All of the images used in this post are copyrighted by Hewlett Packard. They were provided by HP in a media kit. I wish I was that good at cheesy product/portraiture photography.


Impending Switch Canceled

Well, I'm just not sure what to say. For about three months here I've observed a very huge difference between Adobe Bridge on my Mac and Adobe Bridge on my PC. For quite awhile, my impression has been that Adobe Bridge runs better on Windows than it does on the Mac. My guess at why was mainly as a result of how Adobe must work in order to maintain the same code base on Windows as well as the Mac. Unfortunately, while working on keywording some of my older images earlier this morning, I found out that I was terribly terribly wrong.

It turns out though, that what's actually happening is that either version of the program starts to become erratic and unpredictable in it's behavior with keywords once you've started to add some keywords to your keyword database.

I am both severely disappointed, and quite happy about this. First off, it means that basically I've been complaining needlessly for the past several months. The PC and Mac versions of Bridge suck equally! The great thing about this though, is that it doesn't necessarily rule out Mac OS X as a computing platform for me in the future. I had no serious plans to run out and replace the iMac in the next year or two, but in the past month or two, but I had been giving serious consideration to making my next new desktop computer a Windows PC, and I'd been researching the various vendors of Windows hardware, and preparing myself for the cost of a decently well-configured Windows-based computer, based on today's systems.

I'm not ruling out a Windows machine as my next computer, nor am I ruling out continuing to test Adobe CS on Windows as well as the Mac, but it just makes a switch to Windows much less necessary.

I'll end this post with this one last statement: GAH... Really, Adobe? Really?


PowerBook 520 and 520C

I know this is kind of a copy of my post on the 68kMLA Forum but I just thought I'd let everyone know that I picked up a few more PowerBooks. I just thought I might let everyone know about my recent actual liberation, from NAU's surplus store, two members of the 500 series of PowerBooks.


These are immense machines, they're bigger, thicker, more rounded, and have in general what feels like more horsepower than the PowerBook 180. Although I think much of this is just a result of becoming a bit too complicated, because they both have hinge problems of varying difficulties, and while the PowerBook 180 has some battery life, neither of these machines, despite having two nice-looking batteries each, has any life in the batteries. These seem to suffer almost from too much engineering, like a modern version of the Mac Portable, where if you don't maintain them "just so" they would be difficult to keep going, especially as mobile computers. It makes me wonder what sort of maintenance or treatment would be necessary to keep one of these machines running properly.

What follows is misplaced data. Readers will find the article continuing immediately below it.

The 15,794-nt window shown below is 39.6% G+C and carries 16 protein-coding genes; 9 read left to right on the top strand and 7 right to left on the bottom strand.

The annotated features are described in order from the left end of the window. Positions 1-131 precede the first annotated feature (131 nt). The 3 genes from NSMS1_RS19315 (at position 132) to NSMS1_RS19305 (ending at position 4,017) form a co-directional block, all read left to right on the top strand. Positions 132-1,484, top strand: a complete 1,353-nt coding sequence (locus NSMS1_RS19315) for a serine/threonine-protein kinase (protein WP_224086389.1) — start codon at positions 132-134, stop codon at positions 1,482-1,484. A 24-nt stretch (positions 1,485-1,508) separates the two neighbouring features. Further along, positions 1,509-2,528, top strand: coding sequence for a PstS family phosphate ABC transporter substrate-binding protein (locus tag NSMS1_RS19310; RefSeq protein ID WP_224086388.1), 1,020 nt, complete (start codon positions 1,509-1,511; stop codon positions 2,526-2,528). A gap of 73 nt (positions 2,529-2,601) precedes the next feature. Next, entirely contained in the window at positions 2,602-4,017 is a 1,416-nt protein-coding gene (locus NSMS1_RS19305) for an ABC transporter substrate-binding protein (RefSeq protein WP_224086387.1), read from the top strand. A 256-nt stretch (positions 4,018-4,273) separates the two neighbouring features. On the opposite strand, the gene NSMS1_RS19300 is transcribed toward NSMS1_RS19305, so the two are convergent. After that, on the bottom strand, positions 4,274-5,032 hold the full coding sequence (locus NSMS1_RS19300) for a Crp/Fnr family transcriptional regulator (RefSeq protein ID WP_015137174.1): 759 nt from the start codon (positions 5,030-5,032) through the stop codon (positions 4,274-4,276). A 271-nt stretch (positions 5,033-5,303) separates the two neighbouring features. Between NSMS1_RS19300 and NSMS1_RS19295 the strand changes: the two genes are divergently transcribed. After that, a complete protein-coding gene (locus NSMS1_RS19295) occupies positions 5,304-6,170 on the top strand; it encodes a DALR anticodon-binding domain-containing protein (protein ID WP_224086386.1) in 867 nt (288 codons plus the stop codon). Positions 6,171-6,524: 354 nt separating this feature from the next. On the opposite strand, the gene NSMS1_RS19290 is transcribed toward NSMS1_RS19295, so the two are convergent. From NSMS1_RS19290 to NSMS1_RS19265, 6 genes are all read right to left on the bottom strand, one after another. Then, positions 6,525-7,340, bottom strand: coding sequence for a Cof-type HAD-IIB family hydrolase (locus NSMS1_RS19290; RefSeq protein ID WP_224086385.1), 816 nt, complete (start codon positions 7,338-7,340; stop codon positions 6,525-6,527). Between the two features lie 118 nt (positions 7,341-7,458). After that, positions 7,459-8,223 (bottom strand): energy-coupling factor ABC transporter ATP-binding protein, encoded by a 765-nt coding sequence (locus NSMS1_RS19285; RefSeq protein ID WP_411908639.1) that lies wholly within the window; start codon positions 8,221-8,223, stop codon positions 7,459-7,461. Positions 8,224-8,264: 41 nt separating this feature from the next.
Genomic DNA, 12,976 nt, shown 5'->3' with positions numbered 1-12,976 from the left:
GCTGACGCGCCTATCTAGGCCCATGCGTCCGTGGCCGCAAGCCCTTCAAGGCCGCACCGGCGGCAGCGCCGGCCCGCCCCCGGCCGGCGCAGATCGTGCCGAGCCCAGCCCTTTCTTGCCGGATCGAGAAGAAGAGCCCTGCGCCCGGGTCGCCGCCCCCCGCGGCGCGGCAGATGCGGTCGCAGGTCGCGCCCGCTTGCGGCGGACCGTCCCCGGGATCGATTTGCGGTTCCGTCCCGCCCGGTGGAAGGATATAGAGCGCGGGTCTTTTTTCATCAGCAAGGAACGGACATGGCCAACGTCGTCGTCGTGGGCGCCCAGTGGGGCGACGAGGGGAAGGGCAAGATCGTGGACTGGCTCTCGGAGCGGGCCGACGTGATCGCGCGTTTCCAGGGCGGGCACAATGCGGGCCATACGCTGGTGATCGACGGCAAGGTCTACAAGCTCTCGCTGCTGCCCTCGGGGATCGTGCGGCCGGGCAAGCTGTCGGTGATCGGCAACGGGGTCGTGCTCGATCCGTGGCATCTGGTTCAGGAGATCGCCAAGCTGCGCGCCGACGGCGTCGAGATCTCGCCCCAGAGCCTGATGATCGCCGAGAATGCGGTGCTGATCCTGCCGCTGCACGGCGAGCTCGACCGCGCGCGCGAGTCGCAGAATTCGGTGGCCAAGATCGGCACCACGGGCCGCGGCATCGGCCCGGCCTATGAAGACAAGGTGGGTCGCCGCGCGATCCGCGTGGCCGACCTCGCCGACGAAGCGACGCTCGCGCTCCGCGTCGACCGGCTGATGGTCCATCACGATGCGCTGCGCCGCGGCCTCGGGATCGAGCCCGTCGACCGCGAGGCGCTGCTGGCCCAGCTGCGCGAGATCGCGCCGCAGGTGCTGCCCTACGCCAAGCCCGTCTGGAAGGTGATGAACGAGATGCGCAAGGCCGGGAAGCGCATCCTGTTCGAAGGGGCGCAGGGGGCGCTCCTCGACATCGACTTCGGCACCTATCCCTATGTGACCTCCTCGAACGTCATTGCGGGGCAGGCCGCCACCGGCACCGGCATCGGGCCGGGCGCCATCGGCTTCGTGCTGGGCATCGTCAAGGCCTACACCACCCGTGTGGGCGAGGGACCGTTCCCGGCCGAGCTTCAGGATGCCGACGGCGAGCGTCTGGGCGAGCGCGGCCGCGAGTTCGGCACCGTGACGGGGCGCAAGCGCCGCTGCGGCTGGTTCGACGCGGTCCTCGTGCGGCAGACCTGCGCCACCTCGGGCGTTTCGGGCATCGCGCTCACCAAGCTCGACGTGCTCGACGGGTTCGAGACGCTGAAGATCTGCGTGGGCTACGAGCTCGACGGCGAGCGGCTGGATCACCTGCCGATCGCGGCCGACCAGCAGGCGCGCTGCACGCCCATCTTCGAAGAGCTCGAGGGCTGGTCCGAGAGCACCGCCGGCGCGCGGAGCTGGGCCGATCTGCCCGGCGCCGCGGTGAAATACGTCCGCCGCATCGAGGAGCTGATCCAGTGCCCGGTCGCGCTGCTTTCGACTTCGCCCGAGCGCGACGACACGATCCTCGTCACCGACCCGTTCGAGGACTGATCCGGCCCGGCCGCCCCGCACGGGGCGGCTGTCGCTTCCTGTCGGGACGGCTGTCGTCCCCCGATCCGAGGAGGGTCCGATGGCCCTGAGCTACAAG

Anyway, configs!
The 520: 20 megs of ram, 120-ish meg hdd.
The 520c: 36 megs of ram, 1000-ish meg hdd. Global Village Modem.

Both are running system 7.5, and both are (other than the hinges and batteries) fully working. Which really surprised me, for $10-for-both from a university surplus sales store.

Once I get home for the summer I'm probably going to reformat them a bit and put clean installs of some older software on them. I might try to find the 520/520c original install discs and drop 7.1 on them, not completely sure yet. My other project with these machines will be to fix the hinge a bit on the 520c, and to see if I can't get any life at all out of the batteries. I may also try to source a second power adapter, because right now both 520s are sharing the same adapter.

Another interesting tidbit: These machines still had user data on them, research from the French department on this campus, I believe. It's all French stuff though, I don't even know if any of it was typed in English, so it's not terribly interesting to look at, or read.

I'm pretty excited about these machines and the 180, it's nice to be able to have some 68k power with me here at the university. This summer, I intend to try to find some more of my software and accessories for PowerBooks. I'm sure I've got an HDI30 adapter, and I'll probably bring back the external scsi hard disc, and-slash-or the USB floppy drive.


PowerBook Updates